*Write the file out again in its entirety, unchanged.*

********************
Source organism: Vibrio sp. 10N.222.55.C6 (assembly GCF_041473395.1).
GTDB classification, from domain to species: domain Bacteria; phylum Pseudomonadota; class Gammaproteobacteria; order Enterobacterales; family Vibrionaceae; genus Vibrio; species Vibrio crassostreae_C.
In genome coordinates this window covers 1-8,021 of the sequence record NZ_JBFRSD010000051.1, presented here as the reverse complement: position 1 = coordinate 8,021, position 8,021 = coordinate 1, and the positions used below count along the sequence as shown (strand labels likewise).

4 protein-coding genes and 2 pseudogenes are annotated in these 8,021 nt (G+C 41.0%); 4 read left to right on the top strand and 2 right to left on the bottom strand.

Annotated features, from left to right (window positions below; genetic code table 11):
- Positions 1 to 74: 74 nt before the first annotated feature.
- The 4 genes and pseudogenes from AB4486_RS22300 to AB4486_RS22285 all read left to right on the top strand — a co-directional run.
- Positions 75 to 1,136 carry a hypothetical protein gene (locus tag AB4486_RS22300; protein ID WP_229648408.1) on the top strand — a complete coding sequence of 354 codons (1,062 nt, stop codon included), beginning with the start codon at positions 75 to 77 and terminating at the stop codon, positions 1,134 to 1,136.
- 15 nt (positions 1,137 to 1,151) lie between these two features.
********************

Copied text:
Source organism: Vibrio sp. 10N.222.55.C6 (assembly GCF_041473395.1).
GTDB classification, from domain to species: domain Bacteria; phylum Pseudomonadota; class Gammaproteobacteria; order Enterobacterales; family Vibrionaceae; genus Vibrio; species Vibrio crassostreae_C.
In genome coordinates this window covers 1-8,021 of the sequence record NZ_JBFRSD010000051.1, presented here as the reverse complement: position 1 = coordinate 8,021, position 8,021 = coordinate 1, and the positions used below count along the sequence as shown (strand labels likewise).

4 protein-coding genes and 2 pseudogenes are annotated in these 8,021 nt (G+C 41.0%); 4 read left to right on the top strand and 2 right to left on the bottom strand.

Annotated features, from left to right (window positions below; genetic code table 11):
- Positions 1 to 74: 74 nt before the first annotated feature.
- The 4 genes and pseudogenes from AB4486_RS22300 to AB4486_RS22285 all read left to right on the top strand — a co-directional run.
- Positions 75 to 1,136 carry a hypothetical protein gene (locus tag AB4486_RS22300; protein ID WP_229648408.1) on the top strand — a complete coding sequence of 354 codons (1,062 nt, stop codon included), beginning with the start codon at positions 75 to 77 and terminating at the stop codon, positions 1,134 to 1,136.
- 15 nt (positions 1,137 to 1,151) lie between these two features.